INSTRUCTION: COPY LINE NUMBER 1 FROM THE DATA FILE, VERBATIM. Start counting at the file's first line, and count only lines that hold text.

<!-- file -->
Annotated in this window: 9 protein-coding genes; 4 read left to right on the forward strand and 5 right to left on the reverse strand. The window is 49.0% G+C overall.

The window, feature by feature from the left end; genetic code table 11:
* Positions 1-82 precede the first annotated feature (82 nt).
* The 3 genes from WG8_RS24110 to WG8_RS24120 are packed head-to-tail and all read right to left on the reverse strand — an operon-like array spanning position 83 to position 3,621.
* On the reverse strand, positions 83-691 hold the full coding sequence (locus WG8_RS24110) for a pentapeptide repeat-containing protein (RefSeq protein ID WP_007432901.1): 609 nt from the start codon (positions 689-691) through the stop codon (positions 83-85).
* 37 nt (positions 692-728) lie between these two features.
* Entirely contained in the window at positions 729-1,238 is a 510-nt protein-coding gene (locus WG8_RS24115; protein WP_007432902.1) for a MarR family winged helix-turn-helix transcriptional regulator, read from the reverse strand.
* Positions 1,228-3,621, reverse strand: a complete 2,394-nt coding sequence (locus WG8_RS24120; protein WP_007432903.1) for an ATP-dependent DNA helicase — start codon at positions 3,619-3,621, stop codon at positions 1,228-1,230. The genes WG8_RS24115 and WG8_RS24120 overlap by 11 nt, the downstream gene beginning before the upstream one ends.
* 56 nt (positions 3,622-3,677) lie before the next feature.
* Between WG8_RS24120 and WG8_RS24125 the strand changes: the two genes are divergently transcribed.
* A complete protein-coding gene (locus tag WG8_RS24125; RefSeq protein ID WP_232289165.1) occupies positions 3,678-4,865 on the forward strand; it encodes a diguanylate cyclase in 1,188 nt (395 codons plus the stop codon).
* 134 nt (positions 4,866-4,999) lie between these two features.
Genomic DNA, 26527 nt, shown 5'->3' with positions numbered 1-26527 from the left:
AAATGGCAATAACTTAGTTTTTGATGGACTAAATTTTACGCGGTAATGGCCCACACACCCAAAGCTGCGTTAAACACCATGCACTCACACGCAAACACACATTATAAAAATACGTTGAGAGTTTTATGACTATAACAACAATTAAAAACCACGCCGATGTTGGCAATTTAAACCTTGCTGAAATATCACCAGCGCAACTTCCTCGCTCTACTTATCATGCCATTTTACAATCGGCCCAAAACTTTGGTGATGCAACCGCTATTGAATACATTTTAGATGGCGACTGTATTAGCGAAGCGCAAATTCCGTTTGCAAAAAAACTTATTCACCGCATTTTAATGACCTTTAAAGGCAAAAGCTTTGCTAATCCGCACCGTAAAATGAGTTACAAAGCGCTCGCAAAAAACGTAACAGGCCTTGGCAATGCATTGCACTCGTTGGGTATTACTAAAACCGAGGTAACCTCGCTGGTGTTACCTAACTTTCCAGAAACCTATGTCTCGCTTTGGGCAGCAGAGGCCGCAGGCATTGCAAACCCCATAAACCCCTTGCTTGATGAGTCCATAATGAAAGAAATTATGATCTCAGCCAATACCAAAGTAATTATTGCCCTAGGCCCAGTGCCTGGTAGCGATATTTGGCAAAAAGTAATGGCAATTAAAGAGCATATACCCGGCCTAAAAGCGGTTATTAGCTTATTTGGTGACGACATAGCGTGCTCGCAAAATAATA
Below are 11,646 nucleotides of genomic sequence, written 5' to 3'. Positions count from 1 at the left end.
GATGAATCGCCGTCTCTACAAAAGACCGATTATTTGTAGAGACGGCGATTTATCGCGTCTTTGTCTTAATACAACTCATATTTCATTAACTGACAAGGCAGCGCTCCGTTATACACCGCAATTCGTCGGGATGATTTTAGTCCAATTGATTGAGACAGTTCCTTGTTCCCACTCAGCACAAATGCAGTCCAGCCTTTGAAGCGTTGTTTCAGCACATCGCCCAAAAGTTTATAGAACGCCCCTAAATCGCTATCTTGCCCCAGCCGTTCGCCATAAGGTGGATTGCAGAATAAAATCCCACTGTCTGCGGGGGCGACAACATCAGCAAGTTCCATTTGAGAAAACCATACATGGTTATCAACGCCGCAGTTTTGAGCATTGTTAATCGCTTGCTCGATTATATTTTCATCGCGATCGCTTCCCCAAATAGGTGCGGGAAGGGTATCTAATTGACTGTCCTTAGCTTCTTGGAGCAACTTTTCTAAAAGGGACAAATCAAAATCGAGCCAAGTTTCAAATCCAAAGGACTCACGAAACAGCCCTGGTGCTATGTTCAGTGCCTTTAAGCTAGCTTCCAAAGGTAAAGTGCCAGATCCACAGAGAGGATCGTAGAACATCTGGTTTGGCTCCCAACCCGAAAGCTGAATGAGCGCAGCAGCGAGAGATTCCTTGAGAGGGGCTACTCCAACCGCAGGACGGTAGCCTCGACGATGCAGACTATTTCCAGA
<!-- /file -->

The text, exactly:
Annotated in this window: 9 protein-coding genes; 4 read left to right on the forward strand and 5 right to left on the reverse strand. The window is 49.0% G+C overall.